A Post-Lipitor Pfizer: Financial Projection And Stock Valuation

| About: Pfizer Inc. (PFE)

In previous report Lipitor's expiration: how much will it impact Pfizer's revenue and earnings?, we discussed that Pfizer's (NYSE:PFE) declining drug sales for key products (e.g. Lipitor) would impact its revenues for 2012. We also discussed how the newly approved drugs would eventually contribute to future revenue growth (Could Tofacitinib Save Pfizer?). In this section, we provide our forecast for Pfizer's financial projection and estimated earnings from 2012 to 2016 (see Table 1, Income Statement and Earnings Projection). Using our projected earnings and free cash flow numbers, we derive an estimated fair value for PFE around $28.

Section 3: Financial projection and stock valuation

The 2011 financial data that we utilized for our analysis was provided by the company in its 2011 annual report (PFE 2011 annual financial review). The data for 2012 was mostly based on our own estimates, except for several items (e.g. Lipitor sales, company 2012 guidance) which the company has provided updated information, disclosed in its Q2 2012 report or via news releases (PFE Q2-2012 earnings report).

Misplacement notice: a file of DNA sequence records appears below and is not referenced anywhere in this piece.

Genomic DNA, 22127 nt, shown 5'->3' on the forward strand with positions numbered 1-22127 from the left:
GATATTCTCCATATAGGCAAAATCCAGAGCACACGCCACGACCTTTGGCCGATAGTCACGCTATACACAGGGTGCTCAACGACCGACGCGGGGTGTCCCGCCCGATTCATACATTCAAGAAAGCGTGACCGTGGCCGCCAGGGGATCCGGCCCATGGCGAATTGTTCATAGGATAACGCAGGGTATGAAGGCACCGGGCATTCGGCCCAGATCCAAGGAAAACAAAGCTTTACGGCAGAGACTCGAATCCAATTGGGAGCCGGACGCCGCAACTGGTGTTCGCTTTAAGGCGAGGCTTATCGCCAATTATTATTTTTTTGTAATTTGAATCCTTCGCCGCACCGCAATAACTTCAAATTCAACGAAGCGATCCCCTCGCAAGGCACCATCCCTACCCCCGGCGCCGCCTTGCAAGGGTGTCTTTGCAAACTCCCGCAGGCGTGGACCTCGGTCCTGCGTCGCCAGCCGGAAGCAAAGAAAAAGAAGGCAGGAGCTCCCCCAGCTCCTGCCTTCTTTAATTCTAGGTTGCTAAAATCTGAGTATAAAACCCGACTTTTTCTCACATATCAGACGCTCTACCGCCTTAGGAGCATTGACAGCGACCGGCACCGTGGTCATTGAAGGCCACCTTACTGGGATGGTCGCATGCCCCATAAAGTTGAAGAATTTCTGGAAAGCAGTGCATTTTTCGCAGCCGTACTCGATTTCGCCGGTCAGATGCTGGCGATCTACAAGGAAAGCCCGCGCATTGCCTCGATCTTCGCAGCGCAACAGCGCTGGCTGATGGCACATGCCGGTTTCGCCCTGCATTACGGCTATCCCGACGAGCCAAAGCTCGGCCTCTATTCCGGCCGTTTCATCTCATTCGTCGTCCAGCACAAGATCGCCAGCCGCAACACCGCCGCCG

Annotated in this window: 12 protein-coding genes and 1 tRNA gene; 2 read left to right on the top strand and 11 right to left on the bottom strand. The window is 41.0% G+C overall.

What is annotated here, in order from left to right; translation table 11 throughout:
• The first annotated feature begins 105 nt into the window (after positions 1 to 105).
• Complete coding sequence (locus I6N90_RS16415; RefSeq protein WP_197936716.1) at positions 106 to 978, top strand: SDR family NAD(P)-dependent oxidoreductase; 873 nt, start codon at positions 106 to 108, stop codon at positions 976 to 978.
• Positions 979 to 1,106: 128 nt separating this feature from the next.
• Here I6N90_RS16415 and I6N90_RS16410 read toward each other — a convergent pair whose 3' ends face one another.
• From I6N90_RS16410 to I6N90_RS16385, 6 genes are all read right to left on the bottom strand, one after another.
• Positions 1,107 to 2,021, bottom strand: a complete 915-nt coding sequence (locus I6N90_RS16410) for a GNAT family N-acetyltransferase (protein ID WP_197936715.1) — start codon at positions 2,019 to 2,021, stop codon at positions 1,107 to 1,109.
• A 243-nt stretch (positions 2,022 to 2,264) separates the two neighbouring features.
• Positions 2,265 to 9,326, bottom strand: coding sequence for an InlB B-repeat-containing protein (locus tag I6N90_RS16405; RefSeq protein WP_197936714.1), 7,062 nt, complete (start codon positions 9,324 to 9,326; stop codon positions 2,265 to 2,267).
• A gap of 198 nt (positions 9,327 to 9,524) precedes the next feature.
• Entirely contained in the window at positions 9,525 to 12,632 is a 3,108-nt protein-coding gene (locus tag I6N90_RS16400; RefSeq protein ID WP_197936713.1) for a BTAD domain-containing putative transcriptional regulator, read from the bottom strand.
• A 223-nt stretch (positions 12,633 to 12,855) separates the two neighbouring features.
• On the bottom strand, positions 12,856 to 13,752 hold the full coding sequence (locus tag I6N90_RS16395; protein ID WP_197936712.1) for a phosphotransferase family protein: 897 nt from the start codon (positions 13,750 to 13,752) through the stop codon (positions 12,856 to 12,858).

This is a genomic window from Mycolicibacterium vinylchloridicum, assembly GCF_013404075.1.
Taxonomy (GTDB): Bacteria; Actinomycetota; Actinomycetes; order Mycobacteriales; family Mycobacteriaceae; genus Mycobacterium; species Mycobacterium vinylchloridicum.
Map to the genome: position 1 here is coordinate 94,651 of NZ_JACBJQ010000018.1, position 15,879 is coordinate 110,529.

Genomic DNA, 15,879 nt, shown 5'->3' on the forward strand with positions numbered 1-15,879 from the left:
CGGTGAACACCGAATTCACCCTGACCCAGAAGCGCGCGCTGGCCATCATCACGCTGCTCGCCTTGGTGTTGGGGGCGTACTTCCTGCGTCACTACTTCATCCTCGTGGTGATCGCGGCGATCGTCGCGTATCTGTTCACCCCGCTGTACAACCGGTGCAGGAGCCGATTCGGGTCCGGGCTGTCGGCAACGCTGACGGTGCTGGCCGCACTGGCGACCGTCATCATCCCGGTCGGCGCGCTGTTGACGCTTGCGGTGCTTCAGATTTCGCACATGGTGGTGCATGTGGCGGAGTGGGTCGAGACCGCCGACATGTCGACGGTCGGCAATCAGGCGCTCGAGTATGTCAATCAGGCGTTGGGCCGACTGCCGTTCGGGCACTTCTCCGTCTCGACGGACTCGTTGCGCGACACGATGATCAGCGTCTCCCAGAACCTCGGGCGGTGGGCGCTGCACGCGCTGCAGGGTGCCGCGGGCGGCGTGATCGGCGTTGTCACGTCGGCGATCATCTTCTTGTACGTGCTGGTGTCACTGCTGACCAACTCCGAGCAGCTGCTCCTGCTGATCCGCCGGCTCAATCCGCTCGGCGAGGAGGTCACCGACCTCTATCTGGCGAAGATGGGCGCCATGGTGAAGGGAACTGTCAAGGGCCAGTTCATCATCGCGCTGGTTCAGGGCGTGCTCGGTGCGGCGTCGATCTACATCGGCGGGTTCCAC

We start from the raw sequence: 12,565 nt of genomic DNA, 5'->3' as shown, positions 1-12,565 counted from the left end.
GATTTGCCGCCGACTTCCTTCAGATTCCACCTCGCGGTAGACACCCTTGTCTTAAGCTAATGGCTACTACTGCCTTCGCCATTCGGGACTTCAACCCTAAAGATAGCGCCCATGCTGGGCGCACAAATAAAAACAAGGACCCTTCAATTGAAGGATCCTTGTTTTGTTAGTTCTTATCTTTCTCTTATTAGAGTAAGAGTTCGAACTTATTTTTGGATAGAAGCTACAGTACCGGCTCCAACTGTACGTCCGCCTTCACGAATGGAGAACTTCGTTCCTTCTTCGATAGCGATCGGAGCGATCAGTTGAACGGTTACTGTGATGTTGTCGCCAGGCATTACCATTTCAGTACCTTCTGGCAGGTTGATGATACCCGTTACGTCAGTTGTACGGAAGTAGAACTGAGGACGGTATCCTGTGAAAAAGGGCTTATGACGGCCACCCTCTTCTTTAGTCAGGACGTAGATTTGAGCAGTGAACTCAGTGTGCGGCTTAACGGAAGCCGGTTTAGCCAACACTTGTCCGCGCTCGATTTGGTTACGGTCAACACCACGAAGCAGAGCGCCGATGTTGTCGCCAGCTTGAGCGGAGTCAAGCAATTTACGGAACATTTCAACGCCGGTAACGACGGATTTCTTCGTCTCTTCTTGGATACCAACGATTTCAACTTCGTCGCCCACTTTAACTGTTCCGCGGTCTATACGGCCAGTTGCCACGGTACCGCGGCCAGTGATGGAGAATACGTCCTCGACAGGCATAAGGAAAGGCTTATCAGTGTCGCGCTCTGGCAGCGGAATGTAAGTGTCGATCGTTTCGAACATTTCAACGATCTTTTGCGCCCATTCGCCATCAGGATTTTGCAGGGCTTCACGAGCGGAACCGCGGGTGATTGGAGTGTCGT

Sales and Revenues

Pfizer generated $67.4B sales in 2011. However, Lipitor's patent expiration in 2011 and lost exclusivity of other drugs including Xalatan and Geodon in 2012 will have a significant negative impact on Pfizer's revenues going forward. Although several drugs, including Prevnar and Sutent, have increased sales, they are insufficient to offset the lost revenues from Lipitor. Nor will the recently approved Inlyta and Xalkori make significant contribution to the top line until after 2013: their sales in 2012 are marginal.

Our financial projections estimate that PFE will have a significant reduction in revenue in 2012 compared to 2011. Its 2012 revenues are estimated to be $61.3B, down from $67.4B in 2011. It revenue growth will take until 2015 to restore to its 2011 sales levels of $67B. Its estimated EPS in 2012 is $1.26 compared to $1.27 in 2011.